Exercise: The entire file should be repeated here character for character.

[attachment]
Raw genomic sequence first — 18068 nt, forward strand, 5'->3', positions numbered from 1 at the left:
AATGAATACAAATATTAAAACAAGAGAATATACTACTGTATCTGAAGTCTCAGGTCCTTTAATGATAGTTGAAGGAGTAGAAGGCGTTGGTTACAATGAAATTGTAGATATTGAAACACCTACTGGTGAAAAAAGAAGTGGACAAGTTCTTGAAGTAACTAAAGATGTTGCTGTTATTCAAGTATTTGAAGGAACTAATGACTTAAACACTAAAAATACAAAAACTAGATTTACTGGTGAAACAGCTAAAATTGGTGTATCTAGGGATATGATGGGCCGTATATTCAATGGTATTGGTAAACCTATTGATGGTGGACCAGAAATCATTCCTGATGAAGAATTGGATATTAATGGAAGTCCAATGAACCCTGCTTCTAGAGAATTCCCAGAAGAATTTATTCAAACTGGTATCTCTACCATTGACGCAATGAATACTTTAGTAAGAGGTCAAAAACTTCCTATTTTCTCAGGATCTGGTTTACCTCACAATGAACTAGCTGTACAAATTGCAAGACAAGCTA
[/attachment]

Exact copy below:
Raw genomic sequence first — 18068 nt, forward strand, 5'->3', positions numbered from 1 at the left:
AATGAATACAAATATTAAAACAAGAGAATATACTACTGTATCTGAAGTCTCAGGTCCTTTAATGATAGTTGAAGGAGTAGAAGGCGTTGGTTACAATGAAATTGTAGATATTGAAACACCTACTGGTGAAAAAAGAAGTGGACAAGTTCTTGAAGTAACTAAAGATGTTGCTGTTATTCAAGTATTTGAAGGAACTAATGACTTAAACACTAAAAATACAAAAACTAGATTTACTGGTGAAACAGCTAAAATTGGTGTATCTAGGGATATGATGGGCCGTATATTCAATGGTATTGGTAAACCTATTGATGGTGGACCAGAAATCATTCCTGATGAAGAATTGGATATTAATGGAAGTCCAATGAACCCTGCTTCTAGAGAATTCCCAGAAGAATTTATTCAAACTGGTATCTCTACCATTGACGCAATGAATACTTTAGTAAGAGGTCAAAAACTTCCTATTTTCTCAGGATCTGGTTTACCTCACAATGAACTAGCTGTACAAATTGCAAGACAAGCTA